Cancer trials in the community

Thursday, August 1, 2019

Edward S. Kim, MD, of Levine Cancer Institute at Atrium Health in Charlotte, N.C., chats with David H. Henry, MD, host of Blood & Cancer, about how to perform clinical trials in the community oncology setting.

Plus, in Clinical Correlation, Ilana Yurkiewicz, MD, of Stanford (Calif.) University, discusses a byproduct of our fragmented health care system – patients having to hear the same bad news repeated over and over.

Show notes

  • Only 3%-4% of adult oncology patients are enrolled in clinical trials.
  • Most patients diagnosed with cancer are seen in community settings (as opposed to academic centers).
  • Oncologists in the community setting face significant obstacles to enrolling their patients in clinical trials:
    • Communication between academic and community centers often is lacking, especially in more rural areas of the country.
    • Community-based oncologists usually are not compensated for time spent on research or academic work.
    • Treatment pathways used by many oncologists may not offer any information regarding clinical trials.
    • The traditional infrastructure of a community practice may not have the necessary experts to facilitate clinical trial participation.
    • Community oncologists may not feel comfortable talking to their patients about a novel drug of which they have little knowledge.
  • How can community oncologists facilitate participation in clinical trials?
    • There must be a cultural change, starting with the organization’s leadership.
    • A study coordinator is crucial.
    • Data, finance, and regulatory individuals are likely required.
    • Coordination with pharmacy and pathology usually is necessary.
    • Electronically Accessible Pathways (EAPathways) is a tool developed by Dr. Kim’s team. It is available and allows any oncologist to input a patient’s information to determine if there is an appropriate clinical trial available.

Show notes by Sugandha Landy, MD, a resident in the department of internal medicine, University of Pennsylvania, Philadelphia

Dr. Kim can be reached at [email protected]

Additional reading

Patronik KE and ES Kim. A novel clinical pathways approach to delivering regional-based clinical trials and patient care in a hybrid academic- community-based system. J Clin Pathways. 2018 May;4(4):52-5.

Ersek JL et al. Implementing precision medicine programs and clinical trials in the community-based oncology practice: Barriers and best practices. Am Soc Clin Oncol Educ Book. 2018 May 23:38:188-96.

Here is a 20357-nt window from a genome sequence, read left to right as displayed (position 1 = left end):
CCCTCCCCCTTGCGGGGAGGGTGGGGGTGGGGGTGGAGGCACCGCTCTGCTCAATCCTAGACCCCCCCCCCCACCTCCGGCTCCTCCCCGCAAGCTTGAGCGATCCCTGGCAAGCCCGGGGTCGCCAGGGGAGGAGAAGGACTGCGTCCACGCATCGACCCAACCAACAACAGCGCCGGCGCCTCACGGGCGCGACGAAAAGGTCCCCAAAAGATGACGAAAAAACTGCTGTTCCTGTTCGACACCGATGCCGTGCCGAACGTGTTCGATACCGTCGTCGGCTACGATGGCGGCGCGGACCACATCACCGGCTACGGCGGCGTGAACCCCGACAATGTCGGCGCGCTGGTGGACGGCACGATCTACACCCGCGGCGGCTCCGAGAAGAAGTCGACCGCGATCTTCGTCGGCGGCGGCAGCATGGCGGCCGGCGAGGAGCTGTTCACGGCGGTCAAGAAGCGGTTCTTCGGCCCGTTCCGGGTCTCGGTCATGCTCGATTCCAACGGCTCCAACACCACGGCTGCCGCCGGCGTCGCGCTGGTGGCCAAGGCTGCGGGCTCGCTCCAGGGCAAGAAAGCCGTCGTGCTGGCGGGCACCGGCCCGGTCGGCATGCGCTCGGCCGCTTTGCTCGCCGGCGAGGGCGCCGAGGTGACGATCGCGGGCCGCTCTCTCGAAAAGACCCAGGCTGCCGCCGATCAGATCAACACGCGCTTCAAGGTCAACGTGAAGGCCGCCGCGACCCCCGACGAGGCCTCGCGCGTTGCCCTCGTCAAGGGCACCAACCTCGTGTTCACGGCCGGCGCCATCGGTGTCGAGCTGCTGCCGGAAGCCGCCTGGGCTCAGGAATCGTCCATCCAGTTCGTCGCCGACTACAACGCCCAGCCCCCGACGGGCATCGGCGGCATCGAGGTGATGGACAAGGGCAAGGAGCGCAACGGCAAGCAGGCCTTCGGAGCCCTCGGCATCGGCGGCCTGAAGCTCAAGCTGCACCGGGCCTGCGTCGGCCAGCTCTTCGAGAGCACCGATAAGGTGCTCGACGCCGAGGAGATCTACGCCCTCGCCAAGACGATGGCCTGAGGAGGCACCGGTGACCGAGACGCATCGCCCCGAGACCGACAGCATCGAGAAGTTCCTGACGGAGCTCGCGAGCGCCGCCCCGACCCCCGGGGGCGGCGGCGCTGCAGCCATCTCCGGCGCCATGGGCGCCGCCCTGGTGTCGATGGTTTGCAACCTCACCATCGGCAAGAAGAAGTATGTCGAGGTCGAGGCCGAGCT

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Podcast Participants

David Henry, MD
David Henry, MD, FACP, is a clinical professor of medicine at the University of Pennsylvania and vice chairman of the department of medicine at Pennsylvania Hospital in Philadelphia. He received his bachelor’s degree from Princeton University and his MD from the University of Pennsylvania, then completed his internship, residency, and fellowship at the Hospital of the University of Pennsylvania. After 2 years as an attending in the U.S. Air Force, he was drawn to practicing as a hem-onc because of the close patient contact and interaction, and his belief that, win or lose with each patient, one can always make a difference in their care and lives. Follow Dr. Henry on Twitter: @davidhenrymd. Dr. Henry reported being on the advisory board for Amgen, AMAG Pharmaceuticals, and Pharmacosmos. He reported institutional funding from the National Institutes of Health and FibroGen.
Ilana Yurkiewicz, MD
Ilana Yurkiewicz, MD, is a fellow in hematology and oncology at Stanford University, where she also completed her internal medicine residency. Dr. Yurkiewicz holds an MD from Harvard Medical School and a BS from Yale University. She went into hematology and oncology because of the high-stakes decision-making, meaningful relationships with patients, and opportunity to help people through some of the toughest challenges of their lives. Dr. Yurkiewicz is also a medical journalist. She is a former AAAS Mass Media Fellow and Scientific American blog columnist, and her writing has appeared in numerous media outlets including Hematology News, where she writes the monthly column Hard Questions. Dr. Yurkiewicz is on Twitter: @ilanayurkiewicz. Dr. Yurkiewicz has no relevant conflicts of interest.